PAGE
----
To make the view present our data, we pass our model to the view using the setModel() function.

    submitButton = new QPushButton(tr("Submit"));
    revertButton = new QPushButton(tr("&Revert"));
    quitButton = new QPushButton(tr("Quit"));

    buttonBox = new QDialogButtonBox(Qt::Vertical);
    buttonBox->addButton(submitButton, QDialogButtonBox::ActionRole);
    buttonBox->addButton(revertButton, QDialogButtonBox::ActionRole);
    buttonBox->addButton(quitButton, QDialogButtonBox::RejectRole);

The TableEditor's buttons are regular QPushButton objects. We add them to a button box to ensure that the buttons are presented in a layout that is appropriate to the current widget style. The rationale for this is that dialogs and message boxes typically present buttons in a layout that conforms to the interface guidelines for that platform. Invariably, different platforms have different layouts for their dialogs. QDialogButtonBox allows a developer to add buttons to it and will automatically use the appropriate layout for the user's desktop environment.

Most buttons for a dialog follow certain roles. When adding a button to a button box using the addButton() function, the button's role must be specified using the QDialogButtonBox::ButtonRole enum. Alternatively, QDialogButtonBox provides several standard buttons (e.g. OK, Cancel, Save) that you can use. They exist as flags so you can OR them together in the constructor.

    connect(submitButton, &QPushButton::clicked, this, &TableEditor::submit);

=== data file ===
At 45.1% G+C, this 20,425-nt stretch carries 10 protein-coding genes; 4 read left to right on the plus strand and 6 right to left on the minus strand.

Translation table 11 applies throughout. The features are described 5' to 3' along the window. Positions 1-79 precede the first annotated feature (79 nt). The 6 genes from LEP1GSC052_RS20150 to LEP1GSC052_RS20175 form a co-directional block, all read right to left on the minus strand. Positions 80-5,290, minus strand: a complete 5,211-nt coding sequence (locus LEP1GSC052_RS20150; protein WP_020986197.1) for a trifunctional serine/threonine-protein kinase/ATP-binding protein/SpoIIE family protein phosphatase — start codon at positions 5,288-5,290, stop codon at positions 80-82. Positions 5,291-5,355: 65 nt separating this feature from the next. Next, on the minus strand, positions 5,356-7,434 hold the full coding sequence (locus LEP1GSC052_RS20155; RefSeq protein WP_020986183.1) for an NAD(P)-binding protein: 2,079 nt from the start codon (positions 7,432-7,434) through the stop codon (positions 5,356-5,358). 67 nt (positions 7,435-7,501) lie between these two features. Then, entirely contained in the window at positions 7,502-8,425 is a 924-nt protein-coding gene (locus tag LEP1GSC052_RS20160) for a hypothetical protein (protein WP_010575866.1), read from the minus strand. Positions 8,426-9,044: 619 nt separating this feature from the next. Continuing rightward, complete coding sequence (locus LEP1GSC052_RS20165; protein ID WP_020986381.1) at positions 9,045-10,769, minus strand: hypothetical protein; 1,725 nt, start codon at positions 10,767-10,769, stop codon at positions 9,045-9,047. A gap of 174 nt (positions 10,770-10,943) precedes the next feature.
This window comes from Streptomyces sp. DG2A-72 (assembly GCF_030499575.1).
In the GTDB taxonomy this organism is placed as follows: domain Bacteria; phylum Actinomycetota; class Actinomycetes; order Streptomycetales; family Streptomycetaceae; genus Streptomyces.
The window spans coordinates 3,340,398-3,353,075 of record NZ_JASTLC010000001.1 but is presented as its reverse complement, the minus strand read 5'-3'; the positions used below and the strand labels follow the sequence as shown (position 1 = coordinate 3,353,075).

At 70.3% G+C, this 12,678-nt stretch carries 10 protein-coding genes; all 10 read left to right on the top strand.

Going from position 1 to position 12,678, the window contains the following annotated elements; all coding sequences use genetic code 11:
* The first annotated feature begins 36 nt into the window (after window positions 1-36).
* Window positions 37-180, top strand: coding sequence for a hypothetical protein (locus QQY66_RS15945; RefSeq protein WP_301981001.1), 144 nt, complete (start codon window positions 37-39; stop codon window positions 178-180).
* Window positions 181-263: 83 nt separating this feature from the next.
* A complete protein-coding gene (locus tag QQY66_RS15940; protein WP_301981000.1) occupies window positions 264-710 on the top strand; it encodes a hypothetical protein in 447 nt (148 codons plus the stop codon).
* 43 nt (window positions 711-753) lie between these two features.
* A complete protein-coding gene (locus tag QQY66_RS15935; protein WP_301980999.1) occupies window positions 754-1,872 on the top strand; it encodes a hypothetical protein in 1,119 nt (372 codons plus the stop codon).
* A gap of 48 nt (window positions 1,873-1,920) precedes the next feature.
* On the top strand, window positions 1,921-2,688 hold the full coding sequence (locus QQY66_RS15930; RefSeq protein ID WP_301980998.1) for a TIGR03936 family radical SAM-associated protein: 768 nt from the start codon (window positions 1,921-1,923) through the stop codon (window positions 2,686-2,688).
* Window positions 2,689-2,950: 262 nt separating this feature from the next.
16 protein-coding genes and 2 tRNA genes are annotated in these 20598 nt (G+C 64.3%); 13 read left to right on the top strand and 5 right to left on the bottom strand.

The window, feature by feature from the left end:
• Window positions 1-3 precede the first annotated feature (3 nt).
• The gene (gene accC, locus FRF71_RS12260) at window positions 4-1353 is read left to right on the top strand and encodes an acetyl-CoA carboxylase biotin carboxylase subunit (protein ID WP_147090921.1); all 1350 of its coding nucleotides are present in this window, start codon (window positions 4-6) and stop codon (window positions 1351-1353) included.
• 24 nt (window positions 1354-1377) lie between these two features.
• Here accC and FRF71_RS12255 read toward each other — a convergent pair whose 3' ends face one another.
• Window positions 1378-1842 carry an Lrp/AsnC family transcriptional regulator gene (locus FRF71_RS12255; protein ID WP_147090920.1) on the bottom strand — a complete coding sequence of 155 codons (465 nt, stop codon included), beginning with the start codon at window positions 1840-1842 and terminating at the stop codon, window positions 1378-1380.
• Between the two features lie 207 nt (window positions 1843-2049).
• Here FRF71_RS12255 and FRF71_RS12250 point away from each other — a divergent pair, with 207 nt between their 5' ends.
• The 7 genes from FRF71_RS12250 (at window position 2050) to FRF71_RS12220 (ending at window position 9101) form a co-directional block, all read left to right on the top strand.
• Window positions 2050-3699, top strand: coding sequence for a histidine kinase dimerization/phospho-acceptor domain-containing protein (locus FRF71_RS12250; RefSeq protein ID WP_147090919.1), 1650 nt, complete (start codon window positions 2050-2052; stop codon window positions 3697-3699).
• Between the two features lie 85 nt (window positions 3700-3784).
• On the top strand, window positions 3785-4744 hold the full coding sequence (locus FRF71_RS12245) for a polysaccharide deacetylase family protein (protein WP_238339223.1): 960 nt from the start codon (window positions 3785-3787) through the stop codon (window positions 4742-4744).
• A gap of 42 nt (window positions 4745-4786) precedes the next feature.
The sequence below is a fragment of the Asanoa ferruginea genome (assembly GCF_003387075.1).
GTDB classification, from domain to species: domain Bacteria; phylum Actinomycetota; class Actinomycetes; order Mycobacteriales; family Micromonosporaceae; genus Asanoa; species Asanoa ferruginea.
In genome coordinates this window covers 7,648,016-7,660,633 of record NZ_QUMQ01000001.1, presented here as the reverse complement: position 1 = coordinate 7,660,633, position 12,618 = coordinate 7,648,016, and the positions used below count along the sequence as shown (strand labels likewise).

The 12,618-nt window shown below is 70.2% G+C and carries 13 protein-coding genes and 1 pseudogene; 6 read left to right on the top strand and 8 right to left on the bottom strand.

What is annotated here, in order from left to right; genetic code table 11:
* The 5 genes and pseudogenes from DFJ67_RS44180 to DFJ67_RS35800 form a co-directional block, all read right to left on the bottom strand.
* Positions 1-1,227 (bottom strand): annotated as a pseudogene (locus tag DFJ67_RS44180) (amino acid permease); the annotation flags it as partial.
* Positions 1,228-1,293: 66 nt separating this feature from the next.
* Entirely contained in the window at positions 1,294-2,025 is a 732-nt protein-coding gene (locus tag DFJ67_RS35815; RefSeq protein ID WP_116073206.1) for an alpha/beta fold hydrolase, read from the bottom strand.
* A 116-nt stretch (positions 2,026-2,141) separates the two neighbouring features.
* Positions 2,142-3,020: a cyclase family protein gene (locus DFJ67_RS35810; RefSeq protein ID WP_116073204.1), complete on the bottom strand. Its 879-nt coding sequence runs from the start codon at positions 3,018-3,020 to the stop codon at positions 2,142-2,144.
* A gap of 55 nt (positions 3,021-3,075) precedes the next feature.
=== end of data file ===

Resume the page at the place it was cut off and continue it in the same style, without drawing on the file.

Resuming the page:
connect(revertButton, &QPushButton::clicked,  model, &QSqlTableModel::revertAll);
    connect(quitButton, &QPushButton::clicked, this, &TableEditor::close);

We connect the Quit button to the table editor's close() slot, and the Submit button to our private submit() slot. The latter slot will take care of the data transactions. Finally, we connect the Revert button to our model's revertAll() slot, reverting all pending changes (i.e., restoring the original data).

    QHBoxLayout *mainLayout = new QHBoxLayout;

    setWindowTitle(tr("Cached Table"));

In the end we add the button box and the table view to a layout, install the layout on the table editor widget, and set the editor's window title.

void TableEditor::submit()
    if (model->submitAll()) {
    } else {
        QMessageBox::warning(this, tr("Cached Table"),
                             tr("The database reported an error: %1")

The submit() slot is called whenever the users hit the Submit button to save their changes.

First, we begin a transaction on the database using the QSqlDatabase::transaction() function. A database transaction is a unit of interaction with a database management system or similar system that is treated in a coherent and reliable way independent of other transactions. A pointer to the used database can be obtained using the QSqlTableModel::database() function.

Then, we try to submit all the pending changes, i.e. the model's modified items. If no error occurs, we commit the transaction to the database using the QSqlDatabase::commit() function (note that on some databases, this function will not work if there is an active QSqlQuery on the database). Otherwise we perform a rollback of the transaction using the QSqlDatabase::rollback() function and post a warning to the user.

See also:

A complete list of Qt's SQL Database Classes, and the Model/View Programming documentation.

Example project @